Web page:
At Chopsy Bristol, we have been sensing a disturbance in The Force, surrounding permanent school exclusions in Bristol. Although data for the academic year 2020/2021 has not been released yet, we asked People Scrutiny for some up-to-date figures in the interim.
Permanent exclusions in Bristol has been historically high, with Bristol City Council being forced to bring in ways to tackle this over recent years.
Of course, one answer with Special Educational Needs and Disabilities (Send) data merely triggers more questions. But ahead of published figures from the Department for Education (DfE), we have some numbers on how many pupils have been permanently excluded and why.
The figures released as part of Public Forum at People Scrutiny Commission on Monday 07 March 2022, came with the disclaimer that 19 of the total numbers were from other Local Authority (LA) schools. But as this number does not include how many have an Education Health Care Plan (EHCP) for which the LA has responsibility, it’s hard to know where responsibility for the exclusion really lies. Additionally, the figures do not say how many pupils are on SEN Support or are in the Education Health Care Needs Assessment (EHCNA) process.
‘Persistent Disruptive Behaviour’ can often be traced back to unmet Send needs in children and young people who are penalised in the education system for characteristics of their disability leading to what is often seen as ‘behaviour’ issues.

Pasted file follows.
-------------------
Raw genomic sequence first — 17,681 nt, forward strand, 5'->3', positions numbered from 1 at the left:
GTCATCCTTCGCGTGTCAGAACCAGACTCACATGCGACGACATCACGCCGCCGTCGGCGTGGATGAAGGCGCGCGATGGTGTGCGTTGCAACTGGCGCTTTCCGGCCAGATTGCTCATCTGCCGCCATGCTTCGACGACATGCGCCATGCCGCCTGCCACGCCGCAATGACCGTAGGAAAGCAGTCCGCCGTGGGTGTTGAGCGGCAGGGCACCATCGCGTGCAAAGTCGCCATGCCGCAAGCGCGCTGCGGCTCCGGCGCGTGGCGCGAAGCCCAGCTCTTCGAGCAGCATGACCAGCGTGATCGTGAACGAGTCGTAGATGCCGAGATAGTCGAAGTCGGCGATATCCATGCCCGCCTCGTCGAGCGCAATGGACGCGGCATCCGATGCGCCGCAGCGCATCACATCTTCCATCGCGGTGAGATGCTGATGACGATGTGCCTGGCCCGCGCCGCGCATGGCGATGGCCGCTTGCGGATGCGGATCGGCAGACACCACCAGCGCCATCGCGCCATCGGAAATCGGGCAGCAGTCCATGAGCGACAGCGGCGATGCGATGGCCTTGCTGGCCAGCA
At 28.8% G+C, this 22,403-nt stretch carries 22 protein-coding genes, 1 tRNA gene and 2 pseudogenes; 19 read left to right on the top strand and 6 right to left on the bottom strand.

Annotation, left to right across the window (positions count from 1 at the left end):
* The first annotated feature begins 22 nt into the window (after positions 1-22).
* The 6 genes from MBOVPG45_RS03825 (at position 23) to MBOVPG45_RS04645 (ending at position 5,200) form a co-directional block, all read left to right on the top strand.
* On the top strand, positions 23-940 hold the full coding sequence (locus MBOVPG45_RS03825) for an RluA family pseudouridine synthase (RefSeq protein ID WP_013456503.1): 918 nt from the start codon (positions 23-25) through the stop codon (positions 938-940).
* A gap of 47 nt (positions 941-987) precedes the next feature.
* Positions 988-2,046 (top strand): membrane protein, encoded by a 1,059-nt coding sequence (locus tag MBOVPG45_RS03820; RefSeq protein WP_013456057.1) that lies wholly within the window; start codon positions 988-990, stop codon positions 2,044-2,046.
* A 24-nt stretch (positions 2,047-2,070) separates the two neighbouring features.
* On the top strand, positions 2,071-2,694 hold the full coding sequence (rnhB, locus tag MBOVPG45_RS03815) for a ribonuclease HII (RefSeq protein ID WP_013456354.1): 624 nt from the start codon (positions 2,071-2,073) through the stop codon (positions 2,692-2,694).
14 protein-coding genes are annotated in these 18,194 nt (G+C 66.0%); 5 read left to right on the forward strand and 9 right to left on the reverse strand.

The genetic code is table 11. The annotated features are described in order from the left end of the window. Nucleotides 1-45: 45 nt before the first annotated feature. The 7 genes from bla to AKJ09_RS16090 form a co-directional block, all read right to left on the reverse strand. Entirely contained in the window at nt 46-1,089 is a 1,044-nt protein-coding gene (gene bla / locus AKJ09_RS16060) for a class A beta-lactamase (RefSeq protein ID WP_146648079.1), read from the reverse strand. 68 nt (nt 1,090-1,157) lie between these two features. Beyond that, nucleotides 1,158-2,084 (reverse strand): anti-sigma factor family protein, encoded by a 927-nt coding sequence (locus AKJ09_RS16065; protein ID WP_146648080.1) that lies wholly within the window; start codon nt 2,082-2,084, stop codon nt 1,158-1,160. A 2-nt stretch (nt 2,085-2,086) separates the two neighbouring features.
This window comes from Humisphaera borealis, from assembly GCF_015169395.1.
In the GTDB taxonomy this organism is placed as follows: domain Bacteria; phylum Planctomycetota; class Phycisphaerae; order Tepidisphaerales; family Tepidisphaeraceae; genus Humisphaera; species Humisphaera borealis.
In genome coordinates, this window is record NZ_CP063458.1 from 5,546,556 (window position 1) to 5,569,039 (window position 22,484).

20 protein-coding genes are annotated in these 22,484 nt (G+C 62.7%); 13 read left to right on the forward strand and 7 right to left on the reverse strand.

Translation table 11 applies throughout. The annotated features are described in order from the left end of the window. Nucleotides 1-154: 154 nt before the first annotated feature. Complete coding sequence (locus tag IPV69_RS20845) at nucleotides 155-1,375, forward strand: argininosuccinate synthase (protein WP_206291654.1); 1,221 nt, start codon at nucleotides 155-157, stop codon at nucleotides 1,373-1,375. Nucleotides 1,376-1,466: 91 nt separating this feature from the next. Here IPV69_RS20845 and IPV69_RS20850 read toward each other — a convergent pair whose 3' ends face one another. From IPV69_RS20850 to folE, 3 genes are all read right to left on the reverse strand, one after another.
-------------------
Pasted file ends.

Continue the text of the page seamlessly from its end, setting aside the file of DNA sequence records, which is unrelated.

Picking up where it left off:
The numbers above show that this is again high, potentially reflective of the rigid ‘Ready to Learn’ behaviour policies adopted by many mainstream secondary schools in Bristol, some of which have been found by independent researchers to fail in making Reasonable Adjustments for disability.
The number of permanent exclusions fell from 69 in 2015/16 at all schools to just 4 by the academic year of 2020 – although schools were closed to many pupils from March 2020 into the summer due to Covid-19 and closed again in the January of 2021.
Data already held by the DfE on permanent exclusion in Bristol, shows that this has long been an issue, alongside ‘other’ which is not transparent when it comes to public scrutiny.
Further Permanent exclusions statistics submitted to the DfE shows the breakdown of which type of which type of schools are permanently excluding pupils, which has seen even specialist provision permanently removing a pupil from roll.
And historically, compared to the overall pupil population in Bristol, children and young people with Send but without an EHCP, are still vulnerable to school exclusion.
In response to the figures submitted to People Scrutiny Commission, Director of Alison Hurley, said: “The permanent exclusions in Bristol was extremely high for a number of years. Lots of work is taking place in order to reduce those. They are still low compared to national numbers in terms of permanent exclusions in Bristol and our data also includes those who are Bristol children educated outside of the Local Authority. Those figures are much higher than Bristol themselves so the Bristol rate still remain low. We are always concerned when any child or young person is permanently excluded and work hard with the school to try and prevent that happening but unfortunately there are still cases within our system where there has been a permanent exclusion.”